“There are no foreign lands. It is the traveler only who is foreign.” – Robert Louis Stevenson
With low-cost housing, inexpensive healthcare, affordable grocery bills, round-year summer, magnificent beaches, cheap skilled labor force, a well-educated population, a basketful of ready-brides, Thailand has been among the premier destinations for those who want to work overseas or settle into an Edenic retirement. It is the ideal land for the expat (expatriate) and retiree.
Sixteen years after my first visit to the kingdom, I stand stunned by how fast and furious, the country has evolved in technology and urbanization.
The future of Thailand is bright. With a large population, virgin resources, a territory 80% the size of France, low unemployment, the Thai have nowhere to go, but forward. Singapore seems to be their example to emulate. With the dismissal of the American Pivot to Asia, the Asian continent (60% of the world population) seems to be coalescing around China. The world’s economic axis is shifting.
Politically, Thailand is a unique mix. It is a coexistence of a constitutional monarchy, a politicized military, a parliamentary system, a balkanization in 76 semi-autonomous provinces, and a set of socialist-minded public services. From left to right, nothing is missing from the soup.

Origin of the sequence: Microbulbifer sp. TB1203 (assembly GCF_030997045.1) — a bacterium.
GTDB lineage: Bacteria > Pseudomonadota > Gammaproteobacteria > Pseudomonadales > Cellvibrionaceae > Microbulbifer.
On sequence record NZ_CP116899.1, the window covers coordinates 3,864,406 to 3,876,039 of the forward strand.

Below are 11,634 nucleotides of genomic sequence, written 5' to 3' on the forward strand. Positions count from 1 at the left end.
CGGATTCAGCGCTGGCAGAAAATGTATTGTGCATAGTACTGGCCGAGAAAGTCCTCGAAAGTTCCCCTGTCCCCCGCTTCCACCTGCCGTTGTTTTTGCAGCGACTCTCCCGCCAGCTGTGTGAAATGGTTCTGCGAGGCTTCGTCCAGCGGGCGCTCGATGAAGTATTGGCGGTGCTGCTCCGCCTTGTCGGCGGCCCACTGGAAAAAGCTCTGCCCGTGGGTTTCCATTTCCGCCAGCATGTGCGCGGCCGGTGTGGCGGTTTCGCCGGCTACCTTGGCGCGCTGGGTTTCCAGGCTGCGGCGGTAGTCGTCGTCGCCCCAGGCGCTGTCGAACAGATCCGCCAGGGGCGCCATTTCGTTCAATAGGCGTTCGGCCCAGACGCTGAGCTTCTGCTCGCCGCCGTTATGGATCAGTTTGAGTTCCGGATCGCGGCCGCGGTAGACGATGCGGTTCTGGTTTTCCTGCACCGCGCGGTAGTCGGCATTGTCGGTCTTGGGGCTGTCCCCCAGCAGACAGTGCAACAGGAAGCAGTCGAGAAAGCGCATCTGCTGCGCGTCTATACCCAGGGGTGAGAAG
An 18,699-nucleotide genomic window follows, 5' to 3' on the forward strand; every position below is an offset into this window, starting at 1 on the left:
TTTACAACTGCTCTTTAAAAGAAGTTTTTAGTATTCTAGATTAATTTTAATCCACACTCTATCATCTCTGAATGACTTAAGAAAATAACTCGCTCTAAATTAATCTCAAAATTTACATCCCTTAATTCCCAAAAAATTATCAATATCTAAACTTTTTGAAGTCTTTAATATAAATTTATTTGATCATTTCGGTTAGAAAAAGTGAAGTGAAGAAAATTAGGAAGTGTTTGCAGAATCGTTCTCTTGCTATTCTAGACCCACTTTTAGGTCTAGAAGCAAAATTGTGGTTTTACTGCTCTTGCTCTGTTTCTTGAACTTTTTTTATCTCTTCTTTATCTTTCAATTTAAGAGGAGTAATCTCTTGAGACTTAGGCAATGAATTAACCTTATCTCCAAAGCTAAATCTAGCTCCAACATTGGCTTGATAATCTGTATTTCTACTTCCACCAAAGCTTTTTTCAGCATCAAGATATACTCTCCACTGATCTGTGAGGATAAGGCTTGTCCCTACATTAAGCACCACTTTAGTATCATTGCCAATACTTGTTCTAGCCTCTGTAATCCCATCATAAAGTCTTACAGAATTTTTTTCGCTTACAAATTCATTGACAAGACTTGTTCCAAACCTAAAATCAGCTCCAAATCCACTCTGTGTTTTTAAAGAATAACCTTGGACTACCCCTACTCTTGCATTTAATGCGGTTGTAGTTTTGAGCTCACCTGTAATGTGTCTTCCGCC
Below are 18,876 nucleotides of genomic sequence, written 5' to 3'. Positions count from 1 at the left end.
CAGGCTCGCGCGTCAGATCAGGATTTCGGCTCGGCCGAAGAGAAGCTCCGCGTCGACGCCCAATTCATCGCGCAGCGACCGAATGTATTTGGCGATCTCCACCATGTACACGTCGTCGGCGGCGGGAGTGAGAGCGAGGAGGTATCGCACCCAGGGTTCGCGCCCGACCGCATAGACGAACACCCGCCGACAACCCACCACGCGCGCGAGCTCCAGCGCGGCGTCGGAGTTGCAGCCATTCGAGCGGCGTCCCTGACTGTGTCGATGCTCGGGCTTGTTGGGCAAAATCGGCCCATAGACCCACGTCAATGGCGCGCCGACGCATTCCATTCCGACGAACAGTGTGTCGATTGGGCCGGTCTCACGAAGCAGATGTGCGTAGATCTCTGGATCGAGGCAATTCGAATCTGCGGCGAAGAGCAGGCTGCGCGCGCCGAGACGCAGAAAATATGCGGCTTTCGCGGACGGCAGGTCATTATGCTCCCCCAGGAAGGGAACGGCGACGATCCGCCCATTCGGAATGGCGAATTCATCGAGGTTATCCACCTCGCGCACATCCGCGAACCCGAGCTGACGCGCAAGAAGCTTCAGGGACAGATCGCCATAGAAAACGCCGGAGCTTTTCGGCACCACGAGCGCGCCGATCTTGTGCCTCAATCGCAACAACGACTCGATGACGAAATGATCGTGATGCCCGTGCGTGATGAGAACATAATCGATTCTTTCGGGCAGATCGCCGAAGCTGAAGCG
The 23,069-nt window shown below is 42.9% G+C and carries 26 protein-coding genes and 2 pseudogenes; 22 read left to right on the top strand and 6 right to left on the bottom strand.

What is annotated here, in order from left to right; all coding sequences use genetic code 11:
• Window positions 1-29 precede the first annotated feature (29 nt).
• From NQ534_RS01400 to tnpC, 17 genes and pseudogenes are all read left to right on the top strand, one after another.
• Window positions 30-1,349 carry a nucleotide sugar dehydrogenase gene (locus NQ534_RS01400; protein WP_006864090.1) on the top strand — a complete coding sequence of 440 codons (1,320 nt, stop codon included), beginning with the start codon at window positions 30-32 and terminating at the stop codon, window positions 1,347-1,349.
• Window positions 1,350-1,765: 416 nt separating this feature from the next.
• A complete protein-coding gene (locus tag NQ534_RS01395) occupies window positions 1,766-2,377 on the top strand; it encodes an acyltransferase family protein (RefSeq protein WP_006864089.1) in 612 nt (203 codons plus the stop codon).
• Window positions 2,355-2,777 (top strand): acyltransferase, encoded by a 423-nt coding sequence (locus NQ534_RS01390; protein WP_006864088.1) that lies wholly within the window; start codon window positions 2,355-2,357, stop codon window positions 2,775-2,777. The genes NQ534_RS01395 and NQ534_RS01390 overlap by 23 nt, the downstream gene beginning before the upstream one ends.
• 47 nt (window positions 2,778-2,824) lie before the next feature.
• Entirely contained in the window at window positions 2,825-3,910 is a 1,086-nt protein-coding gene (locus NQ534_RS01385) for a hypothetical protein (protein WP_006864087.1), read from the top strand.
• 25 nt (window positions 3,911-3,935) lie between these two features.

Presented with an unemployment rate of 0.7% on the backdrop of 3.9% GDP growth, the West can only tip its hat to an undeniable runaway success.
Tomorrow belongs to Thailand…
At last, Cathay Pacific CX846 landed at JFK International Airport, in New York, after 11:00 PM. Door to door, from Angsana Laguna in Phuket to home in good ole US of A, it took me 23.5 hours; this includes airport transfer and a plane change in Hong Kong.
At JFK, the farewell was as effusive as the reunion of 10 days earlier. This was an outstanding Dream Trip. The Travel Club will meet again next year, in October, for The Dream Trip to Buenos Aires (Argentina) and Iguazu Falls (Brazil).
My limo was waiting. The drive in the wee hours of the morning was refreshing. It took me 100 minutes to get to Warrenville. I arrived home at 1:35 AM, with my brain replete with images of gorgeous temples, magnificent palaces, exotic tuk-tuks, and of the most polite and welcoming human beings on Earth.
This Dream Trip to Thailand has reinforced our belief that the human race is homogenous in its drive for self-sustainment and its desire for a better tomorrow. Yes, I have been home, back to the rat race, living in the throes of an untenable nostalgia.
I am a citizen of the world. If a blue-watered Caribbean island is my homeland, the world is my patria, and Warrenville is my home… I am home, it feels so good to be back home.
Until the next adventure, that was the Traveller.
(O. Robert Jeanlouie, Wednesday, October 16, 2019)
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